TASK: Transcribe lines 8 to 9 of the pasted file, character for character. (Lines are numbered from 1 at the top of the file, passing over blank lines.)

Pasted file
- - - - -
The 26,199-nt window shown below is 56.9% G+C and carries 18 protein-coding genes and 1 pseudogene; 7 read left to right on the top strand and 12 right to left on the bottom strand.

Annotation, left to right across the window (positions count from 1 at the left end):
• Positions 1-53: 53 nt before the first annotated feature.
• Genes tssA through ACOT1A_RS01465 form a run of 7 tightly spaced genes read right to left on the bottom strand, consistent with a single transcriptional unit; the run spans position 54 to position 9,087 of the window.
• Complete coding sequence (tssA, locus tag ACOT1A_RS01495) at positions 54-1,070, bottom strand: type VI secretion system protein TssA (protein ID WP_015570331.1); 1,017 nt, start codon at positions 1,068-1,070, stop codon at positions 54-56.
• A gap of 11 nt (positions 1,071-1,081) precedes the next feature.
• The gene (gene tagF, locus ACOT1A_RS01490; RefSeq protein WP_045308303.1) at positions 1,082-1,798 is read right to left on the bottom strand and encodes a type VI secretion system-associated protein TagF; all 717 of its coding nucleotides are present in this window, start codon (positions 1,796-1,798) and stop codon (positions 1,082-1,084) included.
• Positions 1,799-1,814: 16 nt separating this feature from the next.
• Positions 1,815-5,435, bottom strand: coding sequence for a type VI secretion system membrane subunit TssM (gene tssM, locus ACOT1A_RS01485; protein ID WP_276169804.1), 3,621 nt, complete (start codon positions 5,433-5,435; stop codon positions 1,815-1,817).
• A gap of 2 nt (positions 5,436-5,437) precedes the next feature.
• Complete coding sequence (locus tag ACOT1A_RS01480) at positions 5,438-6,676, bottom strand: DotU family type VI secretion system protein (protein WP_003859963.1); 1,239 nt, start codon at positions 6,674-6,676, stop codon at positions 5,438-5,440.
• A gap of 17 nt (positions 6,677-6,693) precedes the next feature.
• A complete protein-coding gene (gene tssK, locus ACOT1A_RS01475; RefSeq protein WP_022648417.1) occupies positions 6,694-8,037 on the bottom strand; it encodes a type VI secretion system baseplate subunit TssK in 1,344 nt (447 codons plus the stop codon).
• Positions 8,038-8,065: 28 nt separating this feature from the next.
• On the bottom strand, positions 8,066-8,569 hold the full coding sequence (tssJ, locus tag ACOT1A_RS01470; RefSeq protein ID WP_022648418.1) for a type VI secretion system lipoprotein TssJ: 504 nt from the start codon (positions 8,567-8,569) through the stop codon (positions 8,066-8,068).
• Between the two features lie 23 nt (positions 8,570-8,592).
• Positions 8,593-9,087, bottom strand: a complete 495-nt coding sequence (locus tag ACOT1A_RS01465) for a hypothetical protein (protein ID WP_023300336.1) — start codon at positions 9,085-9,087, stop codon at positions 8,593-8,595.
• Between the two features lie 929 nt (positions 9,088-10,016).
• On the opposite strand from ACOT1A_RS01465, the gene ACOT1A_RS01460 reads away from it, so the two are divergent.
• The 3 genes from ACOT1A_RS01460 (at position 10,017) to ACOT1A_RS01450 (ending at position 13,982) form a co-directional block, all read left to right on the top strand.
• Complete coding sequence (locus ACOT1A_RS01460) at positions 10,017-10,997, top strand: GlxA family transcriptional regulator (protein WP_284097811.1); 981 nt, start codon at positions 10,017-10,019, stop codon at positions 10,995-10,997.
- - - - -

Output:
• Positions 1,799-1,814: 16 nt separating this feature from the next.
• Positions 1,815-5,435, bottom strand: coding sequence for a type VI secretion system membrane subunit TssM (gene tssM, locus ACOT1A_RS01485; protein ID WP_276169804.1), 3,621 nt, complete (start codon positions 5,433-5,435; stop codon positions 1,815-1,817).